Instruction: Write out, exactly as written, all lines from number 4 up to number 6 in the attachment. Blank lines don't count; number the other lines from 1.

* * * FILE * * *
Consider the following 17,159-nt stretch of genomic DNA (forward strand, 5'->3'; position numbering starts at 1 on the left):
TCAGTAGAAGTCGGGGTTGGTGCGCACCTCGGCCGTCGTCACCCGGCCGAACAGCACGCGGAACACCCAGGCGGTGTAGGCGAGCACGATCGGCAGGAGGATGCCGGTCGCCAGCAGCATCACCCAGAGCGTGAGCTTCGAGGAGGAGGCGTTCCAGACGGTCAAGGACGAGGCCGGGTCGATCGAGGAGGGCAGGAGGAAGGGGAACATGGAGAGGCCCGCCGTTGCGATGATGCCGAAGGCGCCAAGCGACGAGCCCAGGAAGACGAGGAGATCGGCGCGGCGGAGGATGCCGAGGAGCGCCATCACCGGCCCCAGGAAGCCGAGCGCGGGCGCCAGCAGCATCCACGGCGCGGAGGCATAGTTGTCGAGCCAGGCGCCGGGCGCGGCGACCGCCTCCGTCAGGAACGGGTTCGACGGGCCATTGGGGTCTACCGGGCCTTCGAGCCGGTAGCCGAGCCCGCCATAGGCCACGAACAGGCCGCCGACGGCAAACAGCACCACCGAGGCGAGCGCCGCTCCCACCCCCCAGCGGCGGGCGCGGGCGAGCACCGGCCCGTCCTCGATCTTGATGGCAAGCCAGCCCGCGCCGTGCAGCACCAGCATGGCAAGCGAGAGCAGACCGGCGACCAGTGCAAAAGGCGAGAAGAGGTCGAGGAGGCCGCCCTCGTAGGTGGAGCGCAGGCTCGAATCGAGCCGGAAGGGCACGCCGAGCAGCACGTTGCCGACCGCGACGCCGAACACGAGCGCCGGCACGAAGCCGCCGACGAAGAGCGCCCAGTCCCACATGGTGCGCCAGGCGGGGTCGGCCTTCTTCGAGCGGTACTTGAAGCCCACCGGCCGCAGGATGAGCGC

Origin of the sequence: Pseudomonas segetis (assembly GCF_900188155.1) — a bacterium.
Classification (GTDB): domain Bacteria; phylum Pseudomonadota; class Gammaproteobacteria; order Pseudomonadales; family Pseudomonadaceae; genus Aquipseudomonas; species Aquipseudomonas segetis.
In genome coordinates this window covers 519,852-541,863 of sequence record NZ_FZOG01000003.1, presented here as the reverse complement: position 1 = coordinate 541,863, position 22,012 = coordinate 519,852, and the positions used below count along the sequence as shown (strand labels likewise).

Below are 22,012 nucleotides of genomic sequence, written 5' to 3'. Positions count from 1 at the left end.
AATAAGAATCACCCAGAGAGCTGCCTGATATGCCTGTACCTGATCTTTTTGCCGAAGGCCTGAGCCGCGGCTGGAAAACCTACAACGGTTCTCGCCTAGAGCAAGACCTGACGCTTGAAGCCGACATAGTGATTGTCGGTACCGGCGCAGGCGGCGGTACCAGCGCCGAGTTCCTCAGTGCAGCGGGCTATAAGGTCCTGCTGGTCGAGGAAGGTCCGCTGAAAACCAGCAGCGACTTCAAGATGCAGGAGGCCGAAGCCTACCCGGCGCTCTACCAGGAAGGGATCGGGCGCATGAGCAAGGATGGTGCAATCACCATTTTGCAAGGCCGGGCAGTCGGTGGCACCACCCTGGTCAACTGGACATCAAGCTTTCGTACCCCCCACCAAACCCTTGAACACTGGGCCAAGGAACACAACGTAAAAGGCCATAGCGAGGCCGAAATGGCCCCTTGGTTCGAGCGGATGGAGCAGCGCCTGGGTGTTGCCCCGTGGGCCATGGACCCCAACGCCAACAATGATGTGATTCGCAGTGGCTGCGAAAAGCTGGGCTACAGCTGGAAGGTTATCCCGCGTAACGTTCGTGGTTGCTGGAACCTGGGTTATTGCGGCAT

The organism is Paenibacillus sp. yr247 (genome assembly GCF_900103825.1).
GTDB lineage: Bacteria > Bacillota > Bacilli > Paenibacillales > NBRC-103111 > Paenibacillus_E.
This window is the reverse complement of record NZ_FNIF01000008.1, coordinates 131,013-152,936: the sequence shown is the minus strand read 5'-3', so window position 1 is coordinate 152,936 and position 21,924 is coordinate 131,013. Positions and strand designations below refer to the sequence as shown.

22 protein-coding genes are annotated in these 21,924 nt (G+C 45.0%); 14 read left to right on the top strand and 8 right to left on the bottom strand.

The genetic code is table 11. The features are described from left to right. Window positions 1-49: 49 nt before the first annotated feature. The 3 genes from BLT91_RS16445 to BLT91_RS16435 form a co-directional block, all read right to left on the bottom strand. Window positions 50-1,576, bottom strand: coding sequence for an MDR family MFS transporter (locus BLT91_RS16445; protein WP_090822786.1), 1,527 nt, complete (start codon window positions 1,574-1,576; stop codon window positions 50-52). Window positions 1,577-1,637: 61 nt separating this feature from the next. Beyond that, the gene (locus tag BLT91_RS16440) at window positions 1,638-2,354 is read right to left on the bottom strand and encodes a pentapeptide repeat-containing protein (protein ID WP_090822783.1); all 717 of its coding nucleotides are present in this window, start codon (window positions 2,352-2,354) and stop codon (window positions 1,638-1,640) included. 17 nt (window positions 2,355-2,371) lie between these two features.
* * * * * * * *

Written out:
Classification (GTDB): domain Bacteria; phylum Pseudomonadota; class Gammaproteobacteria; order Pseudomonadales; family Pseudomonadaceae; genus Aquipseudomonas; species Aquipseudomonas segetis.
In genome coordinates this window covers 519,852-541,863 of sequence record NZ_FZOG01000003.1, presented here as the reverse complement: position 1 = coordinate 541,863, position 22,012 = coordinate 519,852, and the positions used below count along the sequence as shown (strand labels likewise).

Below are 22,012 nucleotides of genomic sequence, written 5' to 3'. Positions count from 1 at the left end.